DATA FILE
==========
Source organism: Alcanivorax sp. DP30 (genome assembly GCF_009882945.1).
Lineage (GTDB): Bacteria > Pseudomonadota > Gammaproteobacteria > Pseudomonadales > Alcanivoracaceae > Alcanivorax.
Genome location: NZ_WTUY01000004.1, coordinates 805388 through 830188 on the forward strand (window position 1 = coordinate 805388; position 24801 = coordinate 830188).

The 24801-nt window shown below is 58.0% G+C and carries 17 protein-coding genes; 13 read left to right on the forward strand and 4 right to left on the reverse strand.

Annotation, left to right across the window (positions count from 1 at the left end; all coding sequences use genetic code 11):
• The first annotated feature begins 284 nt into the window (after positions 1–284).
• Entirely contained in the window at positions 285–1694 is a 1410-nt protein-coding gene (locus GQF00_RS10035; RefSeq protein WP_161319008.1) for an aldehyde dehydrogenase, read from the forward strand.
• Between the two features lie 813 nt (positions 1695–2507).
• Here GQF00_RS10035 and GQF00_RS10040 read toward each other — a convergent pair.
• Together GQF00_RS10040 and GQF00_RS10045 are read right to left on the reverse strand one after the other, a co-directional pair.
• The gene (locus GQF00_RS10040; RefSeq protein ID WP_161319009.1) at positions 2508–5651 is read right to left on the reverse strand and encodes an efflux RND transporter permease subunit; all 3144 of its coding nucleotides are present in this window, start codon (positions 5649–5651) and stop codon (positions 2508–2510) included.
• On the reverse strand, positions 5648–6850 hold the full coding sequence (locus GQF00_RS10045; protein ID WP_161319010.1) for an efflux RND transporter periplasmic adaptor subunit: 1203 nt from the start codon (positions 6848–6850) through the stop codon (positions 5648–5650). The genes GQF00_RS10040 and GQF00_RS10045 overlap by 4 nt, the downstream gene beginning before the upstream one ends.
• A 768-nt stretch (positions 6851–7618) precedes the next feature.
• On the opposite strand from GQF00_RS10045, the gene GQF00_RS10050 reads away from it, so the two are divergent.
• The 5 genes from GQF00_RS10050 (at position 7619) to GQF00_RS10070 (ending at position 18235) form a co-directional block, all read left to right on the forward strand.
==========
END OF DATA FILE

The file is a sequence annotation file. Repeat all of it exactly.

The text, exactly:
Source organism: Alcanivorax sp. DP30 (genome assembly GCF_009882945.1).
Lineage (GTDB): Bacteria > Pseudomonadota > Gammaproteobacteria > Pseudomonadales > Alcanivoracaceae > Alcanivorax.
Genome location: NZ_WTUY01000004.1, coordinates 805388 through 830188 on the forward strand (window position 1 = coordinate 805388; position 24801 = coordinate 830188).

The 24801-nt window shown below is 58.0% G+C and carries 17 protein-coding genes; 13 read left to right on the forward strand and 4 right to left on the reverse strand.

Annotation, left to right across the window (positions count from 1 at the left end; all coding sequences use genetic code 11):
• The first annotated feature begins 284 nt into the window (after positions 1–284).
• Entirely contained in the window at positions 285–1694 is a 1410-nt protein-coding gene (locus GQF00_RS10035; RefSeq protein WP_161319008.1) for an aldehyde dehydrogenase, read from the forward strand.
• Between the two features lie 813 nt (positions 1695–2507).
• Here GQF00_RS10035 and GQF00_RS10040 read toward each other — a convergent pair.
• Together GQF00_RS10040 and GQF00_RS10045 are read right to left on the reverse strand one after the other, a co-directional pair.
• The gene (locus GQF00_RS10040; RefSeq protein ID WP_161319009.1) at positions 2508–5651 is read right to left on the reverse strand and encodes an efflux RND transporter permease subunit; all 3144 of its coding nucleotides are present in this window, start codon (positions 5649–5651) and stop codon (positions 2508–2510) included.
• On the reverse strand, positions 5648–6850 hold the full coding sequence (locus GQF00_RS10045; protein ID WP_161319010.1) for an efflux RND transporter periplasmic adaptor subunit: 1203 nt from the start codon (positions 6848–6850) through the stop codon (positions 5648–5650). The genes GQF00_RS10040 and GQF00_RS10045 overlap by 4 nt, the downstream gene beginning before the upstream one ends.
• A 768-nt stretch (positions 6851–7618) precedes the next feature.
• On the opposite strand from GQF00_RS10045, the gene GQF00_RS10050 reads away from it, so the two are divergent.
• The 5 genes from GQF00_RS10050 (at position 7619) to GQF00_RS10070 (ending at position 18235) form a co-directional block, all read left to right on the forward strand.